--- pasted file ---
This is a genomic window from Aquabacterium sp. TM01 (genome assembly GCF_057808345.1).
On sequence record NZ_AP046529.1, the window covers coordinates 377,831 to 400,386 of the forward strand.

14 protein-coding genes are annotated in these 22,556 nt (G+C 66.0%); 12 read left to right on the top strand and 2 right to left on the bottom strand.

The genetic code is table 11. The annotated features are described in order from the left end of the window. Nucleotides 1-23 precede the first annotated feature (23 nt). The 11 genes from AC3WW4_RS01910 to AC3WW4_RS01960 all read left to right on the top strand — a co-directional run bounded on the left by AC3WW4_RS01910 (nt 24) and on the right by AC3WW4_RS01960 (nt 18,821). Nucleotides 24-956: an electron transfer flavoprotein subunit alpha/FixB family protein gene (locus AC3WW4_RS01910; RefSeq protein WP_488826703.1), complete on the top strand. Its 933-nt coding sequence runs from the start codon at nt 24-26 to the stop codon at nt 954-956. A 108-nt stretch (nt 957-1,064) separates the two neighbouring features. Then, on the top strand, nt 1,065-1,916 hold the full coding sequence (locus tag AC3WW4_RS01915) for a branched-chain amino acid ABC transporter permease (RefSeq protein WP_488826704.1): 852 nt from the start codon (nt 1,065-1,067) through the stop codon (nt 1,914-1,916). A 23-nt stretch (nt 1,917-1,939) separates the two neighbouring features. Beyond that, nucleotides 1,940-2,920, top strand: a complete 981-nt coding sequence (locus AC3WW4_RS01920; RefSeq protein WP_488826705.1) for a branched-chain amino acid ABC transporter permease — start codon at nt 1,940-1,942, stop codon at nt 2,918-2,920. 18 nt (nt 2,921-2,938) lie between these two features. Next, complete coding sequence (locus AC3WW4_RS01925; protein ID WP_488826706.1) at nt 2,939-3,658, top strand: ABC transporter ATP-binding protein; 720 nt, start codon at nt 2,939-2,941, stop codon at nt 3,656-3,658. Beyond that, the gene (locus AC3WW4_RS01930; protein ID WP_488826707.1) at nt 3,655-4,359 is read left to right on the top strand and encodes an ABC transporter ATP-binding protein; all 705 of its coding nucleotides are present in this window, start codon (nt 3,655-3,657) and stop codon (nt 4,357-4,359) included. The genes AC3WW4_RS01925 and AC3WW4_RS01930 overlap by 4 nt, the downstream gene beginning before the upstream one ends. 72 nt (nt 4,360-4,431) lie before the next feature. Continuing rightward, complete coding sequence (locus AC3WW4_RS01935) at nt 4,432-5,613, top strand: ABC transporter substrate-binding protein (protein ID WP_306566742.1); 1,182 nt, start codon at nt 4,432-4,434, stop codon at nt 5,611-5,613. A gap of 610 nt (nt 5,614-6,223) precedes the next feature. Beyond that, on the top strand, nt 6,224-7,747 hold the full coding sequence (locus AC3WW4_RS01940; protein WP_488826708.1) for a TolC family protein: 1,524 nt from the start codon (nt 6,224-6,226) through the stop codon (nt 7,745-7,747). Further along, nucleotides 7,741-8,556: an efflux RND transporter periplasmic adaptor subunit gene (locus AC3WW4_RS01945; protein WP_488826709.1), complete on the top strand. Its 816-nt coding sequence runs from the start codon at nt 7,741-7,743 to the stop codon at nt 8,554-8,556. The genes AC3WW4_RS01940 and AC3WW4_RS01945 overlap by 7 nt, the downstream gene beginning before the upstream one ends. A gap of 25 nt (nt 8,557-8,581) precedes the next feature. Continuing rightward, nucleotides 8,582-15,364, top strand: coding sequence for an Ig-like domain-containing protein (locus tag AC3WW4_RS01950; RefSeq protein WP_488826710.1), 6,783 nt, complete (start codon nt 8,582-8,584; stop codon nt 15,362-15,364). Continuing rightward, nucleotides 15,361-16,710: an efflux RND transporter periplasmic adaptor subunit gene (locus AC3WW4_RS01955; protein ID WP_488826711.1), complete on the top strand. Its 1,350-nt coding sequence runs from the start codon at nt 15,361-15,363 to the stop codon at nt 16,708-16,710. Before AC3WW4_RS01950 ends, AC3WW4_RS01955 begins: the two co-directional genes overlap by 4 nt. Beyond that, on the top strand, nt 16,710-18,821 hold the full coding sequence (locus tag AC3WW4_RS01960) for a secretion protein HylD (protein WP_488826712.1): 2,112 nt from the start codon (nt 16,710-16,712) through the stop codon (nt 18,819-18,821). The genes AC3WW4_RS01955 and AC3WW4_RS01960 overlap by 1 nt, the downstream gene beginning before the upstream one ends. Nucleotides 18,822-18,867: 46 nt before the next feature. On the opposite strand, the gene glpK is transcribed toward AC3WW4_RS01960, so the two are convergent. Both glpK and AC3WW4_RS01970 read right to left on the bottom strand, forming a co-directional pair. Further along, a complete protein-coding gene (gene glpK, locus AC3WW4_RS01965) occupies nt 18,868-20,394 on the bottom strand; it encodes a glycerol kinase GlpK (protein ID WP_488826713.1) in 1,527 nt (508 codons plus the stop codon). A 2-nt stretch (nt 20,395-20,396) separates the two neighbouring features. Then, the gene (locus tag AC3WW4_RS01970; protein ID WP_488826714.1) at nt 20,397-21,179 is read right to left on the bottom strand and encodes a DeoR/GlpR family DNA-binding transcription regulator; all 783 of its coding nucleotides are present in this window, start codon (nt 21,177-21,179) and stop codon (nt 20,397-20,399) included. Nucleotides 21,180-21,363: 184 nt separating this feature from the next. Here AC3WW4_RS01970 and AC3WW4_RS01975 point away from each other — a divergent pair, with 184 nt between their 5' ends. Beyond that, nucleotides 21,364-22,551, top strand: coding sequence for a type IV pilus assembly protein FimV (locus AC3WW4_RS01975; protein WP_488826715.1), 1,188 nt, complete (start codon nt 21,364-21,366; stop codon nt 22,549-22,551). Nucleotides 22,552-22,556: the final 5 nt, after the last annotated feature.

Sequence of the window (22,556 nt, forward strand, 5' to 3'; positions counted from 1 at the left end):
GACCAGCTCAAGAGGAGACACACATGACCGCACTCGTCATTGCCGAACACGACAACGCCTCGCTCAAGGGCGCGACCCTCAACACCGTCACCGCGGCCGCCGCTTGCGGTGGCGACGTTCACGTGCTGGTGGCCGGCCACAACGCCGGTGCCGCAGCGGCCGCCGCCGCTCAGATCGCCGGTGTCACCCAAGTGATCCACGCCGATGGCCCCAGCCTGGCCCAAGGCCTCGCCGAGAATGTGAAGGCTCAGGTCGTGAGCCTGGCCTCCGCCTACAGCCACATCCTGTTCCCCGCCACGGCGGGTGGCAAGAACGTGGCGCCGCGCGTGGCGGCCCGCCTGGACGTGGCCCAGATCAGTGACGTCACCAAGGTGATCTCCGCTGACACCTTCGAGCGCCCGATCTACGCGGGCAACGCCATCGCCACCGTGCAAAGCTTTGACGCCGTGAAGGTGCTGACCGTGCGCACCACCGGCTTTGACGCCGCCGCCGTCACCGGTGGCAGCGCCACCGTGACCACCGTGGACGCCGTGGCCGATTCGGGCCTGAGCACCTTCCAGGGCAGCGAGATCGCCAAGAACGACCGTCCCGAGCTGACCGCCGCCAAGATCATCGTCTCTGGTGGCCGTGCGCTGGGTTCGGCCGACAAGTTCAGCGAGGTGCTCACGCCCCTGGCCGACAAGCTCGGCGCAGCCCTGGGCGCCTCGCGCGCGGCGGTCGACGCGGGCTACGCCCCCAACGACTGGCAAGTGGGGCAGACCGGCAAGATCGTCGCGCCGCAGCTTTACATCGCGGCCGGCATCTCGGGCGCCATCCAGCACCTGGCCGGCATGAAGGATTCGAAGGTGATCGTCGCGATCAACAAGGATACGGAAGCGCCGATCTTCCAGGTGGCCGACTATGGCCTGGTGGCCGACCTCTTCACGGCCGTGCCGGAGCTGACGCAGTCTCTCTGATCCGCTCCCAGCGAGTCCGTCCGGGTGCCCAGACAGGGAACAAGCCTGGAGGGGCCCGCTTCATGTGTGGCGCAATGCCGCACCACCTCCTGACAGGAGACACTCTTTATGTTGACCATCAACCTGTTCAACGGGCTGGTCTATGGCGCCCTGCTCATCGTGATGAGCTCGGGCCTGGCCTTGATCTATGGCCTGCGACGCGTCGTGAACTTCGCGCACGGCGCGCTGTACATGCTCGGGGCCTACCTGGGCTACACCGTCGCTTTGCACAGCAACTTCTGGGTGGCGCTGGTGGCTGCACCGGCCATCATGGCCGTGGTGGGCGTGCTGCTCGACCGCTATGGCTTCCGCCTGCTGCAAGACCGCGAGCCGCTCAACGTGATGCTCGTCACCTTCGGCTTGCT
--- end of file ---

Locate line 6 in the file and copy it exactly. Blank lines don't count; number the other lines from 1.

GACCAGCTCAAGAGGAGACACACATGACCGCACTCGTCATTGCCGAACACGACAACGCCTCGCTCAAGGGCGCGACCCTCAACACCGTCACCGCGGCCGCCGCTTGCGGTGGCGACGTTCACGTGCTGGTGGCCGGCCACAACGCCGGTGCCGCAGCGGCCGCCGCCGCTCAGATCGCCGGTGTCACCCAAGTGATCCACGCCGATGGCCCCAGCCTGGCCCAAGGCCTCGCCGAGAATGTGAAGGCTCAGGTCGTGAGCCTGGCCTCCGCCTACAGCCACATCCTGTTCCCCGCCACGGCGGGTGGCAAGAACGTGGCGCCGCGCGTGGCGGCCCGCCTGGACGTGGCCCAGATCAGTGACGTCACCAAGGTGATCTCCGCTGACACCTTCGAGCGCCCGATCTACGCGGGCAACGCCATCGCCACCGTGCAAAGCTTTGACGCCGTGAAGGTGCTGACCGTGCGCACCACCGGCTTTGACGCCGCCGCCGTCACCGGTGGCAGCGCCACCGTGACCACCGTGGACGCCGTGGCCGATTCGGGCCTGAGCACCTTCCAGGGCAGCGAGATCGCCAAGAACGACCGTCCCGAGCTGACCGCCGCCAAGATCATCGTCTCTGGTGGCCGTGCGCTGGGTTCGGCCGACAAGTTCAGCGAGGTGCTCACGCCCCTGGCCGACAAGCTCGGCGCAGCCCTGGGCGCCTCGCGCGCGGCGGTCGACGCGGGCTACGCCCCCAACGACTGGCAAGTGGGGCAGACCGGCAAGATCGTCGCGCCGCAGCTTTACATCGCGGCCGGCATCTCGGGCGCCATCCAGCACCTGGCCGGCATGAAGGATTCGAAGGTGATCGTCGCGATCAACAAGGATACGGAAGCGCCGATCTTCCAGGTGGCCGACTATGGCCTGGTGGCCGACCTCTTCACGGCCGTGCCGGAGCTGACGCAGTCTCTCTGATCCGCTCCCAGCGAGTCCGTCCGGGTGCCCAGACAGGGAACAAGCCTGGAGGGGCCCGCTTCATGTGTGGCGCAATGCCGCACCACCTCCTGACAGGAGACACTCTTTATGTTGACCATCAACCTGTTCAACGGGCTGGTCTATGGCGCCCTGCTCATCGTGATGAGCTCGGGCCTGGCCTTGATCTATGGCCTGCGACGCGTCGTGAACTTCGCGCACGGCGCGCTGTACATGCTCGGGGCCTACCTGGGCTACACCGTCGCTTTGCACAGCAACTTCTGGGTGGCGCTGGTGGCTGCACCGGCCATCATGGCCGTGGTGGGCGTGCTGCTCGACCGCTATGGCTTCCGCCTGCTGCAAGACCGCGAGCCGCTCAACGTGATGCTCGTCACCTTCGGCTTGCT